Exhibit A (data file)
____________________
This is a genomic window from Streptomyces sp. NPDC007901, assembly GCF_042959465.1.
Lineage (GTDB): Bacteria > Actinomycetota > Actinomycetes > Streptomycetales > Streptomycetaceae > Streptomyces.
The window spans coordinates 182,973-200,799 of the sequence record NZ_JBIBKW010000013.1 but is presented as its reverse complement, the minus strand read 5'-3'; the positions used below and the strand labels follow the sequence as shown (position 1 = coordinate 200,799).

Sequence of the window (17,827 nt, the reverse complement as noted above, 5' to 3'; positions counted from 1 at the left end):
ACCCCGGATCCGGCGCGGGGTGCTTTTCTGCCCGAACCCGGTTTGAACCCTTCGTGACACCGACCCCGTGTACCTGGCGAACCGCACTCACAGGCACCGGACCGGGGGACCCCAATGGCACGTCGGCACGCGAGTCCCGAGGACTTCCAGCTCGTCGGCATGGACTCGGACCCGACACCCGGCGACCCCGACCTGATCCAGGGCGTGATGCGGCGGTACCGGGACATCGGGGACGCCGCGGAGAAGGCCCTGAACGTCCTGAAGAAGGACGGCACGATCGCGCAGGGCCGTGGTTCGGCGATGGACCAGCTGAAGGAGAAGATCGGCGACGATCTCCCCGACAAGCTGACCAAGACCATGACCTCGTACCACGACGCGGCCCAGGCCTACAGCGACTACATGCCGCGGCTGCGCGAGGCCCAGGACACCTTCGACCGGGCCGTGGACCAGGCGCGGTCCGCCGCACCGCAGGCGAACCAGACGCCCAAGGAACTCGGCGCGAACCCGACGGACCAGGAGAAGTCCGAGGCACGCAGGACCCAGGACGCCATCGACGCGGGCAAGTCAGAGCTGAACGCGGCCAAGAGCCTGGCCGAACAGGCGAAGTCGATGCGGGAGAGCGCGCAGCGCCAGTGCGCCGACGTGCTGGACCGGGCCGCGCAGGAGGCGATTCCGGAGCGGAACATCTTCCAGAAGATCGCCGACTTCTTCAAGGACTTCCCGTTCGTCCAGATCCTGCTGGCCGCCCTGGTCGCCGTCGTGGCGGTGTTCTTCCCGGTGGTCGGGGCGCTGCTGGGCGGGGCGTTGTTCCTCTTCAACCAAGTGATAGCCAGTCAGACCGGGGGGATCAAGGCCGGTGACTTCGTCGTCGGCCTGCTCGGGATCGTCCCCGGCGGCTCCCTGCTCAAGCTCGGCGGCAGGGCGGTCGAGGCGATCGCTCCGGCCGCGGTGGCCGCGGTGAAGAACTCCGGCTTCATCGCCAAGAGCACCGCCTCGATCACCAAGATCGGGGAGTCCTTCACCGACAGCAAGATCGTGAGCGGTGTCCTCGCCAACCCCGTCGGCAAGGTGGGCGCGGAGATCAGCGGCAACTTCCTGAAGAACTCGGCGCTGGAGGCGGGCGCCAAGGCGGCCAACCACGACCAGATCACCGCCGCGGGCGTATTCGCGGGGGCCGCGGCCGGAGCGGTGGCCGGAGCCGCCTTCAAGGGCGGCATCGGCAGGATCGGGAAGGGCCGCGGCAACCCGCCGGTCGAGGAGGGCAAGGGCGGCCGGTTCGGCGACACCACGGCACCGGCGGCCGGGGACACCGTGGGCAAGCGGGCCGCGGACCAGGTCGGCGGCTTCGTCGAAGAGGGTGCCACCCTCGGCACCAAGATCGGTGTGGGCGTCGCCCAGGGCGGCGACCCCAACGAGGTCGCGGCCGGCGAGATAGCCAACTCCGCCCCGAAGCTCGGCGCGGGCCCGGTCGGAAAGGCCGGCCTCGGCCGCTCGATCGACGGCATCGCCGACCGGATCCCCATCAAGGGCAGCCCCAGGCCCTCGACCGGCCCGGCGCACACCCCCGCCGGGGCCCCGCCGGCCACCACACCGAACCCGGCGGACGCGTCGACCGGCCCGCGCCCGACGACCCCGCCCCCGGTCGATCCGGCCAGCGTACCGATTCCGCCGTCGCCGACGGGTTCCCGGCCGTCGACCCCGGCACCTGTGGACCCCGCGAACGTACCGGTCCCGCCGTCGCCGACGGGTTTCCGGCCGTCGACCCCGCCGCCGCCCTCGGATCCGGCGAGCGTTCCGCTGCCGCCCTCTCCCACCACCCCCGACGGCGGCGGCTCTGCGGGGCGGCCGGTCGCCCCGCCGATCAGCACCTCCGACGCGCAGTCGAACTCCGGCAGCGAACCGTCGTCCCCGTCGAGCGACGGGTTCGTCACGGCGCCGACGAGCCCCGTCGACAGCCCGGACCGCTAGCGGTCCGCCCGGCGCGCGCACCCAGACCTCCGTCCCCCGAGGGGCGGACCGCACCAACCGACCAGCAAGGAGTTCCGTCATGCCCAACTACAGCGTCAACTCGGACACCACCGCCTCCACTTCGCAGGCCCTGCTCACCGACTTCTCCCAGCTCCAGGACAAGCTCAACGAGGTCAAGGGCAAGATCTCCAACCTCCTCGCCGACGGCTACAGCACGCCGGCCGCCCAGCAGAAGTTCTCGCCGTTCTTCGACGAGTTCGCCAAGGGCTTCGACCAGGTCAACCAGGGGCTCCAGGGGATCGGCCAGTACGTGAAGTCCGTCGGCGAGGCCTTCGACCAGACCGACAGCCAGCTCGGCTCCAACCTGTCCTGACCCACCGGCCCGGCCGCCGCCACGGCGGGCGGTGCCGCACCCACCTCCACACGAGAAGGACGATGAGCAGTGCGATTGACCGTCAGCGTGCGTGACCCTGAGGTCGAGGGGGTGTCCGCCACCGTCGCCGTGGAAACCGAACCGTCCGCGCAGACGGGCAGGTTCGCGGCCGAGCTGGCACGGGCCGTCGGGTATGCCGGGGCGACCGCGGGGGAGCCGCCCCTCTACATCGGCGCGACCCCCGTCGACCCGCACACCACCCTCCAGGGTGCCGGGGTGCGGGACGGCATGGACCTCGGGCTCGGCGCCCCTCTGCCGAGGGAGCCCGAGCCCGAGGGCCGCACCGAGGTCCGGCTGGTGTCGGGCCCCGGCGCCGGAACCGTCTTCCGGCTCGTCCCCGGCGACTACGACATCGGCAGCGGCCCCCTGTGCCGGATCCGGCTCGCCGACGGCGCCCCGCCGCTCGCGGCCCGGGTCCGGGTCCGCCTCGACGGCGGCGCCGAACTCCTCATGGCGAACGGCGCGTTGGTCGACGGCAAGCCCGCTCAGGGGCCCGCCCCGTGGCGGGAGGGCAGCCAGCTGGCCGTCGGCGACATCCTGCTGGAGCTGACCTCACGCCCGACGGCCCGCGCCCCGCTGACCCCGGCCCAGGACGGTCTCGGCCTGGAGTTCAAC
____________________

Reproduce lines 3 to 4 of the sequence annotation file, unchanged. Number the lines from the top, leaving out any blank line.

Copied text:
The window spans coordinates 182,973-200,799 of the sequence record NZ_JBIBKW010000013.1 but is presented as its reverse complement, the minus strand read 5'-3'; the positions used below and the strand labels follow the sequence as shown (position 1 = coordinate 200,799).

Sequence of the window (17,827 nt, the reverse complement as noted above, 5' to 3'; positions counted from 1 at the left end):